3 cups fresh tomato puree, from peeled and seeded tomatoes
How you get the fresh tomato puree is up to you, but I just bought a food mill, and I think that's the way to go. I cut up some very ripe Striped Roman tomatoes and put the pieces in the food mill, mashing them slightly so the food mill could do the rest. A few turns of the handle, and you have perfect fresh tomato puree.
Mash 1 clove of garlic with salt in a mortar and pestle. Or you could just put it in the food processor in the next step, but the mortar and pestle will give a smooth paste.
Chop the next ingredients very finely in a food processor:
1 carrot, peeled
1 small pickling-type cucumber, peeled and seeded
1 stalk of celery
1/2 of a medium sized yellow onion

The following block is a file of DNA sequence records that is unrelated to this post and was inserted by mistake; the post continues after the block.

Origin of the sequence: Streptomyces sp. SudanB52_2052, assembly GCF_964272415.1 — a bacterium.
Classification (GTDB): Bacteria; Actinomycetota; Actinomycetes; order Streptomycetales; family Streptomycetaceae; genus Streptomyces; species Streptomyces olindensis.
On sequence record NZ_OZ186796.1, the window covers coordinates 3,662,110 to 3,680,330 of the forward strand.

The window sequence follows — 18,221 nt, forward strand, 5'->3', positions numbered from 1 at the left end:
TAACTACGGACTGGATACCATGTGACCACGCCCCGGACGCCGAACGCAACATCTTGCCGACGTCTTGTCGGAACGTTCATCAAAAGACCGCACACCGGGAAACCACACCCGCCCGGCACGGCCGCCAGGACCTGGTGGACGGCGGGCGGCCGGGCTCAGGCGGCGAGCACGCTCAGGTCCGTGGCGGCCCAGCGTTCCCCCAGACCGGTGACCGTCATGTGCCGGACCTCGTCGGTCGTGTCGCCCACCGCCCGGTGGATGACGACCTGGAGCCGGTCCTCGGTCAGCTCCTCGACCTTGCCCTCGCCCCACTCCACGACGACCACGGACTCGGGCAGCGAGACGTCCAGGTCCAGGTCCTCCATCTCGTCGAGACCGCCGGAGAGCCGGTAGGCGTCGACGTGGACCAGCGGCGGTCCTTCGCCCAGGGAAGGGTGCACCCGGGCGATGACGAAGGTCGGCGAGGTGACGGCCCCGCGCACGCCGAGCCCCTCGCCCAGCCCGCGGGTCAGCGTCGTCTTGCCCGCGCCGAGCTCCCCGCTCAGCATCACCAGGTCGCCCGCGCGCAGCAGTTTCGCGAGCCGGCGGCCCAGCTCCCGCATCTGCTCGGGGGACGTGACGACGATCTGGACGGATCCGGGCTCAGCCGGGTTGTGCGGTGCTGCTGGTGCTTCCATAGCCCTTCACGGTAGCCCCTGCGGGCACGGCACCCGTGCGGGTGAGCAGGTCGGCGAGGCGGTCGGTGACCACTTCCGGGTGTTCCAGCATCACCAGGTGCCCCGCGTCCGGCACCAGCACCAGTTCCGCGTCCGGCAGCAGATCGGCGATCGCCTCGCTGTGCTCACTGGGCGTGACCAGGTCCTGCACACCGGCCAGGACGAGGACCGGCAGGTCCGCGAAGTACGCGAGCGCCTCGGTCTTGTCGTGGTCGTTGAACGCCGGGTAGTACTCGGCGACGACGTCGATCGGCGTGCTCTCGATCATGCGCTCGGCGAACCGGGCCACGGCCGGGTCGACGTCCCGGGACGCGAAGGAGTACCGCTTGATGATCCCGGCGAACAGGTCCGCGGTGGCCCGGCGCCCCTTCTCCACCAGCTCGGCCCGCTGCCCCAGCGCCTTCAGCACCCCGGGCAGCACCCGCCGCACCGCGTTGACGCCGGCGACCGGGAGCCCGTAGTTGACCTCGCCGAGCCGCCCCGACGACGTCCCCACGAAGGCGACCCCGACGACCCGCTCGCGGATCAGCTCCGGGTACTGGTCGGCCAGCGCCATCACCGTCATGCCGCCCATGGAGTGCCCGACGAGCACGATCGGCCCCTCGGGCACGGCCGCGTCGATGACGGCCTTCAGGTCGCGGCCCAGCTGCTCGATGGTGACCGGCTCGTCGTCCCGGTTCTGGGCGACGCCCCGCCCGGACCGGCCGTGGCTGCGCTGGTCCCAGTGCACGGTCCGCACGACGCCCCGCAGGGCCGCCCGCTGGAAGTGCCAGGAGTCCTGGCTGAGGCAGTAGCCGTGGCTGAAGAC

1/2 of a green bell pepper
1 fresh red New Mexico-style chile pepper, seeded
1 tiny red Czechoslovakian Black Pepper
I realize that if you're not growing your own, the last two peppers are going to be difficult to obtain. I think you could substitute a very small amount of any fresh hot chile pepper, to your taste, or leave them out entirely.
Add the tomato puree and the mashed garlic to the food processor and pulse a couple of times, just to blend everything. Remove the mixture to a bowl, and stir in by hand: salt to taste (I use something less than a teaspoon; the original recipe called for a tablespoon), 1 teaspoon or less red wine vinegar, several tablespoons of olive oil, and a small amount of freshly ground black pepper.
Taste and add more salt if needed. I had to add a tiny bit of sugar to this because the tomatoes were tart and the teaspoon of vinegar pushed it too far.